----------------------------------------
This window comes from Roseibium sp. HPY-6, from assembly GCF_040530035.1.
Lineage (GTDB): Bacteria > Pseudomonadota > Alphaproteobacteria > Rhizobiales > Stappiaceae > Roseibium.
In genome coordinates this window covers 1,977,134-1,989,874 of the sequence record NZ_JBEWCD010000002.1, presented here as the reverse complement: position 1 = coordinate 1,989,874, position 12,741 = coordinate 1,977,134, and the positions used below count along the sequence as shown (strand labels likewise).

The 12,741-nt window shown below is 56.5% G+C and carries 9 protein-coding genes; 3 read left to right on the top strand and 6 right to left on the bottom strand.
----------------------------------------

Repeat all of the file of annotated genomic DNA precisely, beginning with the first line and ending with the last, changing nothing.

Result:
This window comes from Roseibium sp. HPY-6, from assembly GCF_040530035.1.
Lineage (GTDB): Bacteria > Pseudomonadota > Alphaproteobacteria > Rhizobiales > Stappiaceae > Roseibium.
In genome coordinates this window covers 1,977,134-1,989,874 of the sequence record NZ_JBEWCD010000002.1, presented here as the reverse complement: position 1 = coordinate 1,989,874, position 12,741 = coordinate 1,977,134, and the positions used below count along the sequence as shown (strand labels likewise).

The 12,741-nt window shown below is 56.5% G+C and carries 9 protein-coding genes; 3 read left to right on the top strand and 6 right to left on the bottom strand.